Where To Put Floor Lamp In Living Room

When a room is well-lit, it’s easier to relax and see what you’re doing. After all, no one wants to sit in a living room that’s too dark to see in while trying to read a book on the couch or gather with friends. If your overhead light isn’t enough, you might want to consider adding some lamps to shine some light on the situation. 

Beautiful living room drum floor lamp sofa windows curtain rug wood floor potted indoor plant

That being said, you have to use lamps strategically to make sure you get the light you need and keep your decor looking great. In this guide, we’ll take a look at how you can find the perfect place to add a floor lamp to your living room.

Where to Place Floor Lamps

Living room with floor lamp stone wall light grey couch

For this question we asked interior designer Maria Bott her best strategies for where to put floor lamps in the living room, and here’s what she had to say:

Floor lamps are functional and decorative, they add a stylish lighting element to living rooms. Floor lamps are designed to provide a brighter and higher light than other types. It produces ambient light that reflects off the walls and ceiling.

Floor lamps often double as task lighting, allowing light to be focused downwards to illuminate a workspace and placed over a sofa, couch, or desk area. Usually, the floor lamp’s head is at chest height or eye level and can be taller than the standing height of a person.

The common place to add a floor lamp is next to the seating area, however, when it is close to eye level it may be possible to see the underside of the lamp when seated.

In this case, consider placing the lamp further from the sitting area such as between an accent chair and a table or behind a sofa for a comfortable and relaxing reading experience. By doing so, it can reduce eye strain from being too exposed to the bulbs.

For this, we suggest choosing a floor lamp that is at least sixty-eight inches high because it can conceal the light bulb whether you are standing or sitting down.

Tall floor lamps are best placed by the living room corner to fill an empty space and add ambiance lighting that will help illuminate the space, adding functionality and style that will draw focus on the furniture, making the room appear cozy and warm.

The same goes for the floor lamps placed by a window, this setting creates an elegant and pleasing element in the design layout. You can place a decorative floor lamp near the window to light up the room at night adding a dramatic vibe to the living area setting.

If you want to have floor lamps in your TV room, make sure that the lamp casts soft light so that its glare doesn’t cause eye strain and that the light does not reflect off the screen.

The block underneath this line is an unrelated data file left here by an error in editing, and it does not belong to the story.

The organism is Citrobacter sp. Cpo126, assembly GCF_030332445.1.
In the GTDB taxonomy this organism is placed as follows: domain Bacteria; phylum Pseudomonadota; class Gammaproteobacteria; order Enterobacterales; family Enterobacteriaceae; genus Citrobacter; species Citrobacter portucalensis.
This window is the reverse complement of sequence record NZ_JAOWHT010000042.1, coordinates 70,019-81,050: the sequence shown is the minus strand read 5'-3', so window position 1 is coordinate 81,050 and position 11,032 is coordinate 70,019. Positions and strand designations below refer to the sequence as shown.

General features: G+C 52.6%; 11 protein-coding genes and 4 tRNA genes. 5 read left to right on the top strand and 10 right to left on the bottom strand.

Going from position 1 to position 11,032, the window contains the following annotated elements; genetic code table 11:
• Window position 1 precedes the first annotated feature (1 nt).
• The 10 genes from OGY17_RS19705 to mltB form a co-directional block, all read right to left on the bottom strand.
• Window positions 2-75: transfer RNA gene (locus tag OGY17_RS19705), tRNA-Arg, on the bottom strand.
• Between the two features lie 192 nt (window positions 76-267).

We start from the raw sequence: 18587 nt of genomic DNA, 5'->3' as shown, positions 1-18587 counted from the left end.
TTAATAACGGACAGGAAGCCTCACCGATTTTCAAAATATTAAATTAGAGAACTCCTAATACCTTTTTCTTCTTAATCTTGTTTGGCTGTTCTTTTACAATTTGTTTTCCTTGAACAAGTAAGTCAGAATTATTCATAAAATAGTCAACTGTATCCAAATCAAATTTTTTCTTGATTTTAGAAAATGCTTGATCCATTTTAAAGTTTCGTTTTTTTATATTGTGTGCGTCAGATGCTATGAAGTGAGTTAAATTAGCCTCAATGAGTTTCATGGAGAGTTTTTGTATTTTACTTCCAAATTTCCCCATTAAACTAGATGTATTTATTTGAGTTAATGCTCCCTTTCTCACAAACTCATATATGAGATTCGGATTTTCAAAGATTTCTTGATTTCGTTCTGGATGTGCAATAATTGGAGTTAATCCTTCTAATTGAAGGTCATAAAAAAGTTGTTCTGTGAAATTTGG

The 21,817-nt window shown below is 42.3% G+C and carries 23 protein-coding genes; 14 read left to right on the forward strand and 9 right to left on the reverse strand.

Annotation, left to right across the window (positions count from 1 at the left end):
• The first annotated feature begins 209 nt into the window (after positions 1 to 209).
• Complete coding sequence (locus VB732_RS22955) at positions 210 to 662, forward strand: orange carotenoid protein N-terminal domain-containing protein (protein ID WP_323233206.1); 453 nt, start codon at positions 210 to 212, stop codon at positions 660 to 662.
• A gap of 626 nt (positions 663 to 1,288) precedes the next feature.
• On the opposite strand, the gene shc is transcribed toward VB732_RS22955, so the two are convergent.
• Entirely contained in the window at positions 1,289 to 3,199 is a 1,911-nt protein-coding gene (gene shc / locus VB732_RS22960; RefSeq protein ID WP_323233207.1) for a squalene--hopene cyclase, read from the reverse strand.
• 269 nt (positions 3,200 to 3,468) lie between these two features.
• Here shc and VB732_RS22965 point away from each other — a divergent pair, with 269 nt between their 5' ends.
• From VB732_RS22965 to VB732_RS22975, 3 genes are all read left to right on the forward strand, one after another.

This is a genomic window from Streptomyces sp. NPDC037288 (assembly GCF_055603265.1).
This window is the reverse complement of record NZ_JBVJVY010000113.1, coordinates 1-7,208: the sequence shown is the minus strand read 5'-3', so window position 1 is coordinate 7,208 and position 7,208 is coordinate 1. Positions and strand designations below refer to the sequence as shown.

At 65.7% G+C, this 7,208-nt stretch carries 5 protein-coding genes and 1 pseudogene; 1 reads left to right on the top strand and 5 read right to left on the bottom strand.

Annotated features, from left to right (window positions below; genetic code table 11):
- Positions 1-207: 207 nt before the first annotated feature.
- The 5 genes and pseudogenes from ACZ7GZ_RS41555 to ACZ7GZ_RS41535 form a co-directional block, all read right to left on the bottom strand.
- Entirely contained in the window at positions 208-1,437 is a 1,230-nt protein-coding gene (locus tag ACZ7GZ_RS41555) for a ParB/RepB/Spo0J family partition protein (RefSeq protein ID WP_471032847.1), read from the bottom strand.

The best spot to place floor lamps is on either side of the TV, such as the corners, or behind it for the purpose of creating a contrast in the room when the other light sources are off thus, adding ambient lighting to the room.

Typically, the best benchmark for having adequate lighting in a room is to have at least four sources of light if there is no overhead lighting.

One or two floor lamps should be enough for a living space, while a larger living floor plan may require up to three, especially when arranged with other types of lighting such as a ceiling light, reading lamp, or ambient lighting.

While a single floor lamp can provide a balance in the space, having a pair of lamps can emphasize a part of the living room such as a reading corner, or desk area, and may also draw one’s focus on a focal point in the room such as a window, an artwork,  or a mantle.

Keep in mind that creating a chic look with floor lamps, don’t be afraid to mix and match. You should allow the flexibility that comes from different styles of floor lamps to add to the experience and visual interest in your living room.

Always make sure that there is a balance between your choice of floor lamps and other elements in your living room.

Lamp Placement Tips

room with greige wall, freestanding lamp, pendant lighting and rug

When it comes to where to position the floor lamp in the living room, you have a lot of options. The first thing you’ll want to consider is whether you’re looking to add ambient lighting or task lighting. 

Task lighting refers to a light that’s set up to illuminate a workspace like a desk or maybe that chair that you often sit in to read. 

For this, a floor lamp with a swiveling or adjustable light is an excellent tool. Alternatively, rather than a floor lamp, it can be beneficial to turn to a smaller lamp that you can strategically place on tables or shelving to shine them exactly where you need them to go. 

Another alternative to the different types of floor lamps that could help with task or ambient lighting – which we’ll go over in a minute – includes wall lamps.

These fix to your walls rather than your ceiling, giving you light directly where you need it without taking up any floor space. 

As mentioned, the other type of lighting you might want in your living room is ambient lighting.

Modern lamp, mirror on wall, leather couch, and glass door